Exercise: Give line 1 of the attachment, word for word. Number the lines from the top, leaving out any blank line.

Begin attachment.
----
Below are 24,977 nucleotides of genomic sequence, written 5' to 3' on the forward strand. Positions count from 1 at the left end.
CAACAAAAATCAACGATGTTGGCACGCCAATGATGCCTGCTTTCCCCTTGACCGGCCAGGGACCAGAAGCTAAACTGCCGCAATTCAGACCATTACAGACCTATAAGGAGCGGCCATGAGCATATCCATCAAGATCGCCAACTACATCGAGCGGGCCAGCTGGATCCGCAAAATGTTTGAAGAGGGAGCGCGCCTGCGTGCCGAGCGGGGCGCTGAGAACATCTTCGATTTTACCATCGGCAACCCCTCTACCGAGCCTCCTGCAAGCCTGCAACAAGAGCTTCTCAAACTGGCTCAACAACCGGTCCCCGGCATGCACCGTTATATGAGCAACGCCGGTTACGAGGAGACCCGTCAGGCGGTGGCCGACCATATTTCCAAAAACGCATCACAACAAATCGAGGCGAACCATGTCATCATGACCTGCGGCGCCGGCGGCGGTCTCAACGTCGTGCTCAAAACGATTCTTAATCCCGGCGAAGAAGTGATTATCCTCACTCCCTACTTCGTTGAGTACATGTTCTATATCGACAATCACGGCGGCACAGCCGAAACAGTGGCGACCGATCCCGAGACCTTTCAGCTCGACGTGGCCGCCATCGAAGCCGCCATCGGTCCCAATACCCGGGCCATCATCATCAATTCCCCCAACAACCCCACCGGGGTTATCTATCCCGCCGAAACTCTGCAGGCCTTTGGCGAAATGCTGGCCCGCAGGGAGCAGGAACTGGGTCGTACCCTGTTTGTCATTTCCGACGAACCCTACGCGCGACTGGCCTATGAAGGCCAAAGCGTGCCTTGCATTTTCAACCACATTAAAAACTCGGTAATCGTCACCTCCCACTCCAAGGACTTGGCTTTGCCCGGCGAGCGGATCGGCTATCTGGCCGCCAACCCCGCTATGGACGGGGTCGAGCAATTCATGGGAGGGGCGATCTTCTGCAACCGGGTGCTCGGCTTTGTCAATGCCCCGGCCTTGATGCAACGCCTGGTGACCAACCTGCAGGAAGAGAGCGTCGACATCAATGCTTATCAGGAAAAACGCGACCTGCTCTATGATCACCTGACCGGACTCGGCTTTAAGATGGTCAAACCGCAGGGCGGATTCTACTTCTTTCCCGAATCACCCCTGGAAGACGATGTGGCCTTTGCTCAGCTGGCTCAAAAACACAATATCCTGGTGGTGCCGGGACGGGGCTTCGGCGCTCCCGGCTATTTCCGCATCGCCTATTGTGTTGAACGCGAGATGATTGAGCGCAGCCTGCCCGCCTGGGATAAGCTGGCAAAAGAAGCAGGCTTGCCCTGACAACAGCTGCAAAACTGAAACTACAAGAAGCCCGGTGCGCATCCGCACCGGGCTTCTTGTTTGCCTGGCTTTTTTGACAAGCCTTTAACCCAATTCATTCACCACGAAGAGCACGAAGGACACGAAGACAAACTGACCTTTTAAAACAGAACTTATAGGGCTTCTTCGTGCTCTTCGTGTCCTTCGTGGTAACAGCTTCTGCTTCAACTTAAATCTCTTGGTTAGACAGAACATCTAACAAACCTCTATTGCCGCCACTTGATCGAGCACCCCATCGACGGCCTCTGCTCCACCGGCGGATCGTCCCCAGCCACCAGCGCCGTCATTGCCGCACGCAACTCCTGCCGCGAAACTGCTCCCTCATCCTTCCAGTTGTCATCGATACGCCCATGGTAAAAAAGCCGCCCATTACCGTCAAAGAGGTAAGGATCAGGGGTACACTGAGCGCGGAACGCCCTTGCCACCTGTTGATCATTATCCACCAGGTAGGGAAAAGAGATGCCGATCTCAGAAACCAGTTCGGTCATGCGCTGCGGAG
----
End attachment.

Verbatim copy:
Below are 24,977 nucleotides of genomic sequence, written 5' to 3' on the forward strand. Positions count from 1 at the left end.